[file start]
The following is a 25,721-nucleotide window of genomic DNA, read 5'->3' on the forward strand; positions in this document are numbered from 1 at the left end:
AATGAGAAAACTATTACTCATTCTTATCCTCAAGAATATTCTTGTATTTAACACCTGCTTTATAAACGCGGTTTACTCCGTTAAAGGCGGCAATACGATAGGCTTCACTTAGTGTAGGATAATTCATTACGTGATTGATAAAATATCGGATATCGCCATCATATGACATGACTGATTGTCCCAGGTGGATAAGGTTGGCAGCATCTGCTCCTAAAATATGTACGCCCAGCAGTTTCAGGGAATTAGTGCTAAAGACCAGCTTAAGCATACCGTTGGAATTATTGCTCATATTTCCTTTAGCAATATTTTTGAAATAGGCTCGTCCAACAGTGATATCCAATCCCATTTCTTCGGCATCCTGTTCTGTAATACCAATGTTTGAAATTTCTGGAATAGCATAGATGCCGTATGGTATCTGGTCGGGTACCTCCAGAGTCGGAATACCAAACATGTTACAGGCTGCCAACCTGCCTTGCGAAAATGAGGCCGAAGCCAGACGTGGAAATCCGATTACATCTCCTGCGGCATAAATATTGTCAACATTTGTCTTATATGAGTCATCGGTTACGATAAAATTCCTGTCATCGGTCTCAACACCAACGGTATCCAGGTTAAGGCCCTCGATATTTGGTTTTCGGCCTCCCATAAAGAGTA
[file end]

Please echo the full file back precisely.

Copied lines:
The following is a 25,721-nucleotide window of genomic DNA, read 5'->3' on the forward strand; positions in this document are numbered from 1 at the left end:
AATGAGAAAACTATTACTCATTCTTATCCTCAAGAATATTCTTGTATTTAACACCTGCTTTATAAACGCGGTTTACTCCGTTAAAGGCGGCAATACGATAGGCTTCACTTAGTGTAGGATAATTCATTACGTGATTGATAAAATATCGGATATCGCCATCATATGACATGACTGATTGTCCCAGGTGGATAAGGTTGGCAGCATCTGCTCCTAAAATATGTACGCCCAGCAGTTTCAGGGAATTAGTGCTAAAGACCAGCTTAAGCATACCGTTGGAATTATTGCTCATATTTCCTTTAGCAATATTTTTGAAATAGGCTCGTCCAACAGTGATATCCAATCCCATTTCTTCGGCATCCTGTTCTGTAATACCAATGTTTGAAATTTCTGGAATAGCATAGATGCCGTATGGTATCTGGTCGGGTACCTCCAGAGTCGGAATACCAAACATGTTACAGGCTGCCAACCTGCCTTGCGAAAATGAGGCCGAAGCCAGACGTGGAAATCCGATTACATCTCCTGCGGCATAAATATTGTCAACATTTGTCTTATATGAGTCATCGGTTACGATAAAATTCCTGTCATCGGTCTCAACACCAACGGTATCCAGGTTAAGGCCCTCGATATTTGGTTTTCGGCCTCCCATAAAGAGTA